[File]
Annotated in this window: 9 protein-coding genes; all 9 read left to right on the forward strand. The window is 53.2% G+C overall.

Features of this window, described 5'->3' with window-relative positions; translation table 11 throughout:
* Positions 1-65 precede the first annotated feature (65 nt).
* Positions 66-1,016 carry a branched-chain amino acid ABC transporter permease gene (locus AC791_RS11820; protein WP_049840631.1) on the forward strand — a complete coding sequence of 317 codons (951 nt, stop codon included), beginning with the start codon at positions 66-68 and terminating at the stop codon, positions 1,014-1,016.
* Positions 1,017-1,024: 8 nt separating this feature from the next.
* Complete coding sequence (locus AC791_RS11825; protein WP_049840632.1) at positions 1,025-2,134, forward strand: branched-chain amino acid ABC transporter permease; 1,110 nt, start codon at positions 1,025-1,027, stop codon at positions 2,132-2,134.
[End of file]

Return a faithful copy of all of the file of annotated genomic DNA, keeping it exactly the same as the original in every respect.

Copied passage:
Annotated in this window: 9 protein-coding genes; all 9 read left to right on the forward strand. The window is 53.2% G+C overall.

Features of this window, described 5'->3' with window-relative positions; translation table 11 throughout:
* Positions 1-65 precede the first annotated feature (65 nt).
* Positions 66-1,016 carry a branched-chain amino acid ABC transporter permease gene (locus AC791_RS11820; protein WP_049840631.1) on the forward strand — a complete coding sequence of 317 codons (951 nt, stop codon included), beginning with the start codon at positions 66-68 and terminating at the stop codon, positions 1,014-1,016.
* Positions 1,017-1,024: 8 nt separating this feature from the next.
* Complete coding sequence (locus AC791_RS11825; protein WP_049840632.1) at positions 1,025-2,134, forward strand: branched-chain amino acid ABC transporter permease; 1,110 nt, start codon at positions 1,025-1,027, stop codon at positions 2,132-2,134.